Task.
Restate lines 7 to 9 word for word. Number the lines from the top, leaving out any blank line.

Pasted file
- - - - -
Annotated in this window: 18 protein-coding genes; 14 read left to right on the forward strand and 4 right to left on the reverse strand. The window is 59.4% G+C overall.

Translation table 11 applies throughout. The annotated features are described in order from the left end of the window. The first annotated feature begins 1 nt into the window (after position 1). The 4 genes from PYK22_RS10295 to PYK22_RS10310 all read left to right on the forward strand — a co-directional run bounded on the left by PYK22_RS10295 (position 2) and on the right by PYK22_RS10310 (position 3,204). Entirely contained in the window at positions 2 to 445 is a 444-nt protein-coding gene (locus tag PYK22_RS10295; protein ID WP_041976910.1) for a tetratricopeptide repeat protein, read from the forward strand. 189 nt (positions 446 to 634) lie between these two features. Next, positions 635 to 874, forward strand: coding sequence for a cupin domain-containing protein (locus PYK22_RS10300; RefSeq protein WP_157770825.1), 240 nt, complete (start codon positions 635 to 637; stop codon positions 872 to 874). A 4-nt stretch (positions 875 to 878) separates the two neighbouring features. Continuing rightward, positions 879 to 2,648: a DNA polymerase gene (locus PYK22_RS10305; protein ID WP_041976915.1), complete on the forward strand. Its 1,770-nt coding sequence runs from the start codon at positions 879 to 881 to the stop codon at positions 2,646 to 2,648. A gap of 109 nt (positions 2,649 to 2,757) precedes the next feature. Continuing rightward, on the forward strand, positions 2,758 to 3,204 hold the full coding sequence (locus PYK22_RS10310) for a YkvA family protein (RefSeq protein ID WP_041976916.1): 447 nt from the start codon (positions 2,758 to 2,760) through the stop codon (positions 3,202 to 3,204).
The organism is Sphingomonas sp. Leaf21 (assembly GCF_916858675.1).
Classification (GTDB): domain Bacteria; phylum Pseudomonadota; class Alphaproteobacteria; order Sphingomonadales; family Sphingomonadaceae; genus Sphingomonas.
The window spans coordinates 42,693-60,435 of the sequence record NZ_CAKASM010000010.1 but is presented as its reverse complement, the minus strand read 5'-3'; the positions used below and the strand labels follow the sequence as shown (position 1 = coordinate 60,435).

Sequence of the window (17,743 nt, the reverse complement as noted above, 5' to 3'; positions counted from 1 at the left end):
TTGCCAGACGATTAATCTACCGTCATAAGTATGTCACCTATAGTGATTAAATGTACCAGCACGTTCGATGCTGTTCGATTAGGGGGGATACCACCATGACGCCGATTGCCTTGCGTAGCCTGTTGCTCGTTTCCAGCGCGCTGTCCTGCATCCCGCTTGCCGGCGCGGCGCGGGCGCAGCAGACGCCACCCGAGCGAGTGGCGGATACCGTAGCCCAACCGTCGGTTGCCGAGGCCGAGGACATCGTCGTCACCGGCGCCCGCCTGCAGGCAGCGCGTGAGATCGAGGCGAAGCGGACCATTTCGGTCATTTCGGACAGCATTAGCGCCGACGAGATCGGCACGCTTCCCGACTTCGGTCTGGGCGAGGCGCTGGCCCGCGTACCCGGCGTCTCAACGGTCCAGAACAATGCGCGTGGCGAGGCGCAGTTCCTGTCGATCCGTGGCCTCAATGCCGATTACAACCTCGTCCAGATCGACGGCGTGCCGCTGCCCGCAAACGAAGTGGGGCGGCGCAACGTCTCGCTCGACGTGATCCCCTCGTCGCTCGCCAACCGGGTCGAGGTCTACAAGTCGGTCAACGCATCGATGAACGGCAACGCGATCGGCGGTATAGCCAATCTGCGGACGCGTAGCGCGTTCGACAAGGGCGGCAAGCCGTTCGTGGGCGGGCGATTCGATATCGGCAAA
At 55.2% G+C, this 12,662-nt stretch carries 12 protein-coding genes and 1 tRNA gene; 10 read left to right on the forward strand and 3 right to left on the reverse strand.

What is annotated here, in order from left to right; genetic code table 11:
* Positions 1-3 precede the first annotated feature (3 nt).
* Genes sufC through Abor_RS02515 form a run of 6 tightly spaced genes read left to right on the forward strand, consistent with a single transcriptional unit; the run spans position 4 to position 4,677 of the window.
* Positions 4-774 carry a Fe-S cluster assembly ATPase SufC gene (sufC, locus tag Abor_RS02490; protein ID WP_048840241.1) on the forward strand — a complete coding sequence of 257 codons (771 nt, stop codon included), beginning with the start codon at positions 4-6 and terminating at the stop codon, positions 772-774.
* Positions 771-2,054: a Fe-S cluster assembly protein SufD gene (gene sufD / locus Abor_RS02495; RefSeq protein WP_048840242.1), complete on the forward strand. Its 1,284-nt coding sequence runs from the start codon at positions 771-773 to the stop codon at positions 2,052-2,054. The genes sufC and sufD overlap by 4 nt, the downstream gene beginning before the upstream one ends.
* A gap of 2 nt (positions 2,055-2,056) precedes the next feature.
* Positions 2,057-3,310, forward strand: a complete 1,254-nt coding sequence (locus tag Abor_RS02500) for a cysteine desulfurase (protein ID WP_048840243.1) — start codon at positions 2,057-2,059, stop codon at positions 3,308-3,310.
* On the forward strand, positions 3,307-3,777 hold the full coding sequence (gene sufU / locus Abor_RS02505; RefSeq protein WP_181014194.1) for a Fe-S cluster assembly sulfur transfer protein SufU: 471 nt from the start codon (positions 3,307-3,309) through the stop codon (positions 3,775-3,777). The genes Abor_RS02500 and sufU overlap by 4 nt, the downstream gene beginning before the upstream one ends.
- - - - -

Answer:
TTGCCAGACGATTAATCTACCGTCATAAGTATGTCACCTATAGTGATTAAATGTACCAGCACGTTCGATGCTGTTCGATTAGGGGGGATACCACCATGACGCCGATTGCCTTGCGTAGCCTGTTGCTCGTTTCCAGCGCGCTGTCCTGCATCCCGCTTGCCGGCGCGGCGCGGGCGCAGCAGACGCCACCCGAGCGAGTGGCGGATACCGTAGCCCAACCGTCGGTTGCCGAGGCCGAGGACATCGTCGTCACCGGCGCCCGCCTGCAGGCAGCGCGTGAGATCGAGGCGAAGCGGACCATTTCGGTCATTTCGGACAGCATTAGCGCCGACGAGATCGGCACGCTTCCCGACTTCGGTCTGGGCGAGGCGCTGGCCCGCGTACCCGGCGTCTCAACGGTCCAGAACAATGCGCGTGGCGAGGCGCAGTTCCTGTCGATCCGTGGCCTCAATGCCGATTACAACCTCGTCCAGATCGACGGCGTGCCGCTGCCCGCAAACGAAGTGGGGCGGCGCAACGTCTCGCTCGACGTGATCCCCTCGTCGCTCGCCAACCGGGTCGAGGTCTACAAGTCGGTCAACGCATCGATGAACGGCAACGCGATCGGCGGTATAGCCAATCTGCGGACGCGTAGCGCGTTCGACAAGGGCGGCAAGCCGTTCGTGGGCGGGCGATTCGATATCGGCAAA
At 55.2% G+C, this 12,662-nt stretch carries 12 protein-coding genes and 1 tRNA gene; 10 read left to right on the forward strand and 3 right to left on the reverse strand.

What is annotated here, in order from left to right; genetic code table 11: